Seminar by Dr. Christine Cuskley
QMUL School of Electronic Engineering and Computer Science
Centre for Digital Music Seminar Series
Lectures by Dr. Christine Cuskley, University of Newcastle
Date/time: 4pm-5pm, Friday, 27 November 2019
Location: GC (Graduate Centre) 2.04
Open to academics, students, alumni, public; all welcome. Admission is FREE, no pre-booking required.
Constraints and functions of cross-modal associations: Language, culture and evolution
Abstract: The ability to readily make associations between disparate modalities - e.g., between sound and colour - is something that has been extensively studied over the past half century. However, the mechanisms underlying these associations generally remain theoretical, with neurological, cultural, and learning-focused mechansims often framed as being in competition. This talk will begin by reconciling these mechanisms, suggesting that they are are complimentary factors underlying the phenomena at different levels (e.g., proximate and ultimate). The bulk of the talk will focus on recent empirical work which looks at cultural and cognitive mechanisms in linguistic cross-modal associations, particularly between vowels and colours and non-words and shapes. These results show that (i) culturally specific factors like vowel phoneme inventory and literacy can make make a fundamental contribution to shared cross-modal associations, but (ii) there remain trends which are well-explained by more general cognitive biases. Overall, this favours a complex systems view of cross-modal associations: while they likely have phylogenetically deep cognitive roots, they may well be reinforced and enriched by various cultural and environmental systems.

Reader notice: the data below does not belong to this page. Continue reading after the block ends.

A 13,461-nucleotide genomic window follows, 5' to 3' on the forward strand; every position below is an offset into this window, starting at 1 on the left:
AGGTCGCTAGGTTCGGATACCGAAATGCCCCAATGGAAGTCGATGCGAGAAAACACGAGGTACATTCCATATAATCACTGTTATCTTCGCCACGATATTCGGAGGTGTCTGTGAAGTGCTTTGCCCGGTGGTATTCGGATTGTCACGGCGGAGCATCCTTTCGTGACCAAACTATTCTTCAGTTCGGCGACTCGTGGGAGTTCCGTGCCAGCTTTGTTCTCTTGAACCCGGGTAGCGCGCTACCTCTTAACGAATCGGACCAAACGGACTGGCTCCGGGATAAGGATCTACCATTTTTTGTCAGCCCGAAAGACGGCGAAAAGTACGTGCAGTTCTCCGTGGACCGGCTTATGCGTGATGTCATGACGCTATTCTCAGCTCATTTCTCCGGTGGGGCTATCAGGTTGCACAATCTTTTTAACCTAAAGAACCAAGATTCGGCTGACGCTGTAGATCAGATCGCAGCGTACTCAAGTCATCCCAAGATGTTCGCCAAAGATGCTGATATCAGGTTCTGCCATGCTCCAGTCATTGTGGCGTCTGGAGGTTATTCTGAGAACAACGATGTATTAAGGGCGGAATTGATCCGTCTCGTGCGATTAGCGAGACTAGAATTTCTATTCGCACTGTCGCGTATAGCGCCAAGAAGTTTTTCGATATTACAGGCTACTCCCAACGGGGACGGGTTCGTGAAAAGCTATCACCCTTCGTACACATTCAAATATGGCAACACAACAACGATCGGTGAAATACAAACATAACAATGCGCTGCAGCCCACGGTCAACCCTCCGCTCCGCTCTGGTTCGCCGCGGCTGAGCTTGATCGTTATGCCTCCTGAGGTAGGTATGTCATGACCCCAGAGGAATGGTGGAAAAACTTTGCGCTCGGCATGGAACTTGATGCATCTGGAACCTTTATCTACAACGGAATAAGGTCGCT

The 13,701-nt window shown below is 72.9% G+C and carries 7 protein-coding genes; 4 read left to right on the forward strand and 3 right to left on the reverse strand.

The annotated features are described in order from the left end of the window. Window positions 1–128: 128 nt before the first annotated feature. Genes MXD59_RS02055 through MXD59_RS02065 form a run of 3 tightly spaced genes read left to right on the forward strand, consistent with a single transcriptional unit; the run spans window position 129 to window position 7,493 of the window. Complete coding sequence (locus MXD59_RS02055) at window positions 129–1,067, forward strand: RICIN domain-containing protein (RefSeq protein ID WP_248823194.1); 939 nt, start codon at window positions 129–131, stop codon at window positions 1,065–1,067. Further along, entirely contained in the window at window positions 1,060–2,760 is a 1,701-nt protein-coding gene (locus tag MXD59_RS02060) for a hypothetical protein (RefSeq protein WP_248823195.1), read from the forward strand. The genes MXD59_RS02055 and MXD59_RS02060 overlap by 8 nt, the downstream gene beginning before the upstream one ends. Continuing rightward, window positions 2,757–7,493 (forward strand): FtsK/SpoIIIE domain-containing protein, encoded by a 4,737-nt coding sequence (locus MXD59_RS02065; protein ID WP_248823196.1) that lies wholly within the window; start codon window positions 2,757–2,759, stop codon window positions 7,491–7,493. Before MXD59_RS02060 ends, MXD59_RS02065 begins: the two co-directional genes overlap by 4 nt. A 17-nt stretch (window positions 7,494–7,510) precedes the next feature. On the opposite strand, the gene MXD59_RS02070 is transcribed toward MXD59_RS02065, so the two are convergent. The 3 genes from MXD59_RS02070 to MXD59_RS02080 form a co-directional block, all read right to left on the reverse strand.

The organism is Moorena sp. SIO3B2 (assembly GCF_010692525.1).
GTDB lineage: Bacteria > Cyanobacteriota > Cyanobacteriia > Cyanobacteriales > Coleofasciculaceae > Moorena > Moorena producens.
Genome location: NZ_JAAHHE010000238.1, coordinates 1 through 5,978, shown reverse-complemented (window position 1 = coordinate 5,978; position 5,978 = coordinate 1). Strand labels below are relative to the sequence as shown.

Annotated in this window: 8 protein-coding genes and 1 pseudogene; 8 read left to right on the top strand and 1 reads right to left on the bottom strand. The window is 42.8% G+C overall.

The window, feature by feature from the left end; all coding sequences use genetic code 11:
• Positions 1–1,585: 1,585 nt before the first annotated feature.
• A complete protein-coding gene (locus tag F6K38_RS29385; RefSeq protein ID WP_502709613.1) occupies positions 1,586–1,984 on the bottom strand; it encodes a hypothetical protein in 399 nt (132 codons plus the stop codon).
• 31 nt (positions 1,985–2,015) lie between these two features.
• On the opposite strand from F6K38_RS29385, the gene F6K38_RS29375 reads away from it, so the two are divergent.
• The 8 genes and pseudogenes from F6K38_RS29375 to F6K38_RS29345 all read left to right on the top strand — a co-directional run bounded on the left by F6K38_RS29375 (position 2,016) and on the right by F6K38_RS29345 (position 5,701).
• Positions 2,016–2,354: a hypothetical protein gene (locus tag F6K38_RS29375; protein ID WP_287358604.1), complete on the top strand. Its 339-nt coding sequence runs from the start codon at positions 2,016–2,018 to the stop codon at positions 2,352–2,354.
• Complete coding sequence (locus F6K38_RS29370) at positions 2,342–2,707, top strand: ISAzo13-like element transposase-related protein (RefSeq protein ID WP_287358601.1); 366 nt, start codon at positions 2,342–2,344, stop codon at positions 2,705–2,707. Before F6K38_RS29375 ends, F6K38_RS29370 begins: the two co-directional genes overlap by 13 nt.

Biography : Dr Cuskley (ccuskley.github.io) has a background in Psychology and Linguistics and is broadly interested in the evolution of social systems and cognition, with a particular focus on language. She has collaborated with linguists, psychologists, and complex systems scientists to study issues surrounding the emergence, evolution, and dynamics of human language. Dr Cuskley is currently lecturer in Language and Cognition at Newcastle University, working in the School of English Language, Literature and Linguistcs and the Centre for Behaviour and Evolution. She is also an associate researcher in the Centre for Language Evolution at the University of Edinburgh.